One thing I like about this locomotive is that it's built like the prototype in terms of the way it articulates. The rear engine is rigidly affixed to the locomotive frame while only the front engine, connected to the rear engine by a link, is free to swing while negotiating curves. Some model articulateds are designed to have both engines pivot and/or swing in order to accommodate sharp curves. With its 50" diameter drivers, and relatively short rigid wheelbase, negotiating sharp curves as befits a logging railroad should not be a problem for this engine.

In order for the front engine to support its share of the locomotive weight and to ensure good tracking and current pickup, a spring-loaded pin projects upward from it and contacts the bearing plate attached to the underside of the boiler. This applies a downward force to the front engine while allowing it to follow curves and accommodate changes in grade.

Finally, both the front and rear pilot trucks are spring loaded with Mantua's conical spring to help keep their wheels on the rails and aid in tracking. While testing the locomotive for its current pickup paths, I discovered that the metal front engine housing is electrically live. Thus, if a metal leading truck with an uninsulated wheel on the engineer's side were substituted for the factory part, it would provide another current pickup point - 4 wheels instead of 3.

Although the OEM lead and trailing trucks are slightly different (2-different model numbers), they share the same characteristic of being an outside bearing design and, being made of plastic with double insulated wheels, they were never intended to act as a current pickup. Now, every photo I've seen of the Baldwin standard gauge articulated loggers show them as having inside bearing lead and trailing trucks usually with spoked wheels. As luck would have it, I happened to have in my junk box a brass, 2-wheel, inside bearing truck with a single-insulated wheel set (although solid nickel silver, not spoked) with the axle center to mounting hole distance being close enough to the factory truck to be usable as is. I did have to turn the wheel set to place the uninsulated wheel on the correct side but this was easily accomplished as it is held in place by a screw-mounted retainer plate. I also had to drill out the mounting hole in the truck large enough to just pass over the mounting boss in the front engine where it is retained by the factory screw. Additionally, I was able to use Mantua's conical spring to maintain pressure on the lead truck to enhance both tracking and current pickup. There is a hole just in front of the lead truck mounting boss into which the smaller end of the conical spring fits thus helping to maintain it in position. If the front engine is allowed to swing to its most extreme point, either side, the spring will fall out but once on the rails this can't happen and the spring will remain securely in place. Just be careful when carrying it around. I finished up by painting the truck with PolyScale steam power black which is a good match to the factory finish although the lead truck frame can barely be seen in its mounted position. I was careful to keep the mounting point and the area where the spring contacts the truck arm free of paint to ensure good electrical contact.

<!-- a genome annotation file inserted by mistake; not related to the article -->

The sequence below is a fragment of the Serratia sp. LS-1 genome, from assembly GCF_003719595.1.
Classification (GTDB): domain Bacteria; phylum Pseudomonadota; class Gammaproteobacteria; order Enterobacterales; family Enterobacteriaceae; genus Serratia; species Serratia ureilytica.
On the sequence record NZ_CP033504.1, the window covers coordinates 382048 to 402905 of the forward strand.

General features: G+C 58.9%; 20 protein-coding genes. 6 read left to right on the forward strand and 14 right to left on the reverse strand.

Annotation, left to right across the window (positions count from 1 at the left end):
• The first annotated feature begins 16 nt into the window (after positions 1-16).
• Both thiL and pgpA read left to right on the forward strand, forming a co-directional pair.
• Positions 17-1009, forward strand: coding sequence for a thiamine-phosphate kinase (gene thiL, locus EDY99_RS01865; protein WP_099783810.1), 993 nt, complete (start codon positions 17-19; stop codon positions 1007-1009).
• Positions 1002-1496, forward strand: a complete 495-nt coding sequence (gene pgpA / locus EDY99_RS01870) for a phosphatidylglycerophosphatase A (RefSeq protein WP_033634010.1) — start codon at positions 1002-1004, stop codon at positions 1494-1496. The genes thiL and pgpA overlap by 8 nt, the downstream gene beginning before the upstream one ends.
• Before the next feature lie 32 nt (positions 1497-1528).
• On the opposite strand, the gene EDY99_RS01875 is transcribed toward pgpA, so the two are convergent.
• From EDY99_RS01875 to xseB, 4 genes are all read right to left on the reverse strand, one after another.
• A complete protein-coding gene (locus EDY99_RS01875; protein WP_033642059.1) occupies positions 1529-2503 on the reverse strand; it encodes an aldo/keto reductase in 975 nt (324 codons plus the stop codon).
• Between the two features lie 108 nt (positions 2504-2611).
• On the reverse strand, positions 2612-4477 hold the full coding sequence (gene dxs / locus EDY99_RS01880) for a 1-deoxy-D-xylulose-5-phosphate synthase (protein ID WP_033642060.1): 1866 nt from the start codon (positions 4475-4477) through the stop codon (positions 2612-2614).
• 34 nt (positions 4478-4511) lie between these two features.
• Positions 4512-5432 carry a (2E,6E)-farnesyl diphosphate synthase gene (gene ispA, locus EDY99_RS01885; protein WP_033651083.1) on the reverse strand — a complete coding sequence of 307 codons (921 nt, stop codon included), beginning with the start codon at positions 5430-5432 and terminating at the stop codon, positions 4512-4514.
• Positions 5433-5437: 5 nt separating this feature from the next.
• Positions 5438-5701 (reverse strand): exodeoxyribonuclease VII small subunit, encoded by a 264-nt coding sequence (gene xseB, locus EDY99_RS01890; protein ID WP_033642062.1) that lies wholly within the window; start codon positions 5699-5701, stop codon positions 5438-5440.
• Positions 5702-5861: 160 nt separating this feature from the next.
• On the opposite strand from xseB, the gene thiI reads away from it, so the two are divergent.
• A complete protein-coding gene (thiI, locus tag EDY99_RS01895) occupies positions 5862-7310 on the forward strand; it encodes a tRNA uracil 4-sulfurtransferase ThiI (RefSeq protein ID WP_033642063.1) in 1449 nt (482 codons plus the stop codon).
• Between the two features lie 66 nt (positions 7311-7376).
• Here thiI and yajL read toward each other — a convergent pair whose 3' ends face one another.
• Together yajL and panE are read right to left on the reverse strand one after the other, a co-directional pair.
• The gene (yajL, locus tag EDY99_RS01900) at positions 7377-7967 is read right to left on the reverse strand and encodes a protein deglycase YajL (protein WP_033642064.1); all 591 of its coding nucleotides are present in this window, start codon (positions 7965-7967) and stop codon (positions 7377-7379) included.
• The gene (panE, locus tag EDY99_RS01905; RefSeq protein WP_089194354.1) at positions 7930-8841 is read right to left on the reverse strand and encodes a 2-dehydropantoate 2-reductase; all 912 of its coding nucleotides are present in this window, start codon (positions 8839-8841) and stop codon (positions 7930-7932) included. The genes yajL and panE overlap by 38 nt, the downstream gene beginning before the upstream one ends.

I now have a lead truck that is both functional and much closer to prototype in appearance. I could perhaps obtain a spoked wheel set for even more realism but obviously the first priority is to change the trailing truck to a similar type as it does look a bit odd in its present configuration, as you might expect. However, the rear engine is not electrically live, as I discovered in my prior testing, so the trailing truck could not be used for electrical pickup in the same manner as the lead truck, and any change would only be cosmetic. A number of companies make brass pilot trucks, some of which could be suitable, but even a plastic one would do as long as it was an inside frame type. Of course, both front and rear pilot wheels should be the same diameter.

Well, did it make a difference? After testing the locomotive with both the factory lead truck and my own live version, I can't honestly say that it did. Over the long run however, as the track and wheels accumulate dirt in the normal course of events, having an extra wheel picking up current might be helpful. Only time will tell but it certainly can't hurt.  

For better or worse, so ends my tale.